Here's an attempt at an answer to your more general question about differential forms on a fractal.

Suppose $K$ is a suitable fractal on which there is given a Dirichlet form, so we can single out an algebra $F$ of real-valued functions on $K$ of finite energy. There is a space of "universal" 1-forms $\Omega^1 F$ characterized by the following universal mapping property: there exists a derivation $d : F \rightarrow \Omega^1 F$ such that given any derivation $D : F \rightarrow E$ into an $F$-bimodule $E$ there exists a unique bimodule morphism $\phi_D : \Omega^1 F \rightarrow E$ so that $D = \phi_D\circ d$.

It suffices to take the map $d : F \rightarrow F\otimes F$ defined by $df := 1\otimes f - f\otimes 1$. This is indeed a derivation since

$d(fg) = 1\otimes (fg) - (fg)\otimes 1 = f\otimes g - (fg)\otimes 1 + 1\otimes(fg) - f\otimes g = f(dg) + (df)g.$

With this choice, we can take $\Omega^1 F$ to be the sub-$F$-bimodule of $F\otimes F$ generated by all elements of the form $f\text{ }dg$. More explicitly, $\Omega^1 F$ is the kernel of the multiplication map $F\otimes F \rightarrow F$ defined by $f\otimes g \mapsto fg$. It can be verified that this is the solution to the universal mapping problem posed above.

Define $\overline{F} := F/\mathbb{R}$ and write $\overline{f}$ for the image of $f \in F$ in $\overline{F}$. Then $\Omega^1 F = F\otimes \overline{F}$ by the identification $f\otimes \overline{g} \mapsto f\text{ }dg$.

To build the space of universal 2-forms, we define $\Omega^2 F := \Omega^1 F \otimes_F \Omega^1 F = (F\otimes \overline{F}) \otimes_F (F\otimes \overline{F}) = F \otimes \overline{F} \otimes \overline{F}$. More generally, $\Omega^n F := F\otimes \overline{F}^{\otimes n}$. The differential $d : F\otimes \overline{F}^{\otimes n} \rightarrow F\otimes \overline{F}^{\otimes (n+1)}$ is the shift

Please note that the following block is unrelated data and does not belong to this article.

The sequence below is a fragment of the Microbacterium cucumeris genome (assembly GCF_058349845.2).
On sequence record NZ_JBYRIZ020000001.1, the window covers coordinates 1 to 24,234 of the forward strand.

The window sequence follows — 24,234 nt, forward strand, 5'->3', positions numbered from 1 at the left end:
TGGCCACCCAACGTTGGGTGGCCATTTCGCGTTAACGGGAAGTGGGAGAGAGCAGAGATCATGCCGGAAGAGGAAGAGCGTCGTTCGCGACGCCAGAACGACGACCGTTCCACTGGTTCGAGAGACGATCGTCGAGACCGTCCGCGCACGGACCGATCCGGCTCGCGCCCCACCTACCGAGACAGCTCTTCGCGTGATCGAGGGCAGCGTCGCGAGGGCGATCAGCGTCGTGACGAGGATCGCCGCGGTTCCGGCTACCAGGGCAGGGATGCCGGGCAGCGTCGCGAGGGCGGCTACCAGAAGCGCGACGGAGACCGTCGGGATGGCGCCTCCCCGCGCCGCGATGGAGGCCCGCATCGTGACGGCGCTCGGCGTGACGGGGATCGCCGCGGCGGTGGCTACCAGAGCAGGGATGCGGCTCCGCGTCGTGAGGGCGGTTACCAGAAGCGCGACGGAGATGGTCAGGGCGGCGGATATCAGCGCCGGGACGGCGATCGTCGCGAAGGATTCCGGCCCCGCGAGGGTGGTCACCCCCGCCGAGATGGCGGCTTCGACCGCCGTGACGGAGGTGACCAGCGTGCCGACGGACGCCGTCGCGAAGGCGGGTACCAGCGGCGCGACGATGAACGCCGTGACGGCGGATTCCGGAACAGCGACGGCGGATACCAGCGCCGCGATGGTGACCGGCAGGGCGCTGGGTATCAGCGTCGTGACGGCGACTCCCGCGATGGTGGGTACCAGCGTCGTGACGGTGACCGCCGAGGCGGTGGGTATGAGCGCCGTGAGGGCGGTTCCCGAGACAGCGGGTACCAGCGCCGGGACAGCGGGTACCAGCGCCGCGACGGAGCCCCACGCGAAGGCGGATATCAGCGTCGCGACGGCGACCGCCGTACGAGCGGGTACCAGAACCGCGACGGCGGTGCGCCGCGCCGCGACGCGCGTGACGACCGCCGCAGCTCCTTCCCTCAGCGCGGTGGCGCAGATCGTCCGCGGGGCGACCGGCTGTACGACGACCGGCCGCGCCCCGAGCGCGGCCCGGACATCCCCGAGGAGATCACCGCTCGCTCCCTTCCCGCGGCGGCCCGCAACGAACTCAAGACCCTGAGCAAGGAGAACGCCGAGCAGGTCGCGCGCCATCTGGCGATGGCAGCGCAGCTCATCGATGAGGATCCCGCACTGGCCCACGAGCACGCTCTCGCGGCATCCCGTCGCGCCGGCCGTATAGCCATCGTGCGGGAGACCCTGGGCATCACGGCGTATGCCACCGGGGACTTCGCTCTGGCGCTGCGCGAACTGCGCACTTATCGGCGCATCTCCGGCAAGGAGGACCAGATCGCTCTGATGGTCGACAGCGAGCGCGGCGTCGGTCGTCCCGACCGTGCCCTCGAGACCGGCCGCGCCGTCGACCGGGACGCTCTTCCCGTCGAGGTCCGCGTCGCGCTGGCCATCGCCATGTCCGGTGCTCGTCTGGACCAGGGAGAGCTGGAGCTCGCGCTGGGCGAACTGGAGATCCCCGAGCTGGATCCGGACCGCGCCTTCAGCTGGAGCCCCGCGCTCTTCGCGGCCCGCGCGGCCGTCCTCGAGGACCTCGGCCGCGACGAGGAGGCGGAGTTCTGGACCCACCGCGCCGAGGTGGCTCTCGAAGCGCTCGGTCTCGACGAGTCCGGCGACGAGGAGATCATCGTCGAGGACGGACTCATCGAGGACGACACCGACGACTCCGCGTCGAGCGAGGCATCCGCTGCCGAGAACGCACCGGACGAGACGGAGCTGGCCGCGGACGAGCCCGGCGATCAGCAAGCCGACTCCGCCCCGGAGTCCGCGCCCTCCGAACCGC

$d(f_0 \otimes \overline{f}_1\otimes\dots\otimes\overline{f}_n) := 1\otimes \overline{f}_0 \otimes \overline{f}_1 \otimes \dots \otimes \overline{f}_n.$

And $d^2 = 0$ is immediate since $\overline{1} = 0$.

Now this does not solve the posed question. It only provides a starting framework. In particular, one must wonder whether, say, these universal one-forms admit finite integrals over paths inside $K$ with respect to some self-similar measure on $K$. As far as I know, a general approach here does not exist and one must look at the specific fractal in great detail.

Here, for instance, is a paper of four authors which works out the details in the case that $K$ is the two-dimensional Sierpinski gasket, the prototypical post-critically finite fractal. You can see there that the authors ultimately consider only certain quotients of the full space of universal $1$-forms. They also appeal, somewhat subtly, to some heavy-duty results which permit one to construct a derivation which acts, basically, as a differential square root of the Dirichlet form.

It should be noted that potentially one needn't be so abstract about this. One can also proceed recursively on successive graph approximations to the fractal--supposing such graphs exist and are suitably well-behaved--by considering more or less discrete de Rham cohomology on the approximating graphs. This is not unlike the simplicial cohomology of a simplicial complex, and perhaps there is a limiting procedure here not unlike that which prevails in Cech cohomology and which could produce the final de Rham cohomology of the fractal itself. Certainly it is possible to define a notion of $k$-form on the graph level and to, for instance, derive algorithms for the recursive construction of, say, harmonic $1$-forms on graphs, where "harmonic" is defined in reference to the Laplacian $d\delta + \delta d$, where $\delta$ is the codifferential, thereby mimicking classical Hodge theory. Moreover, the full classical Hodge decomposition would hold here, whereas only a partial Hodge decomposition is obtained in the paper above. Of course, one must find a way to transition to the limit.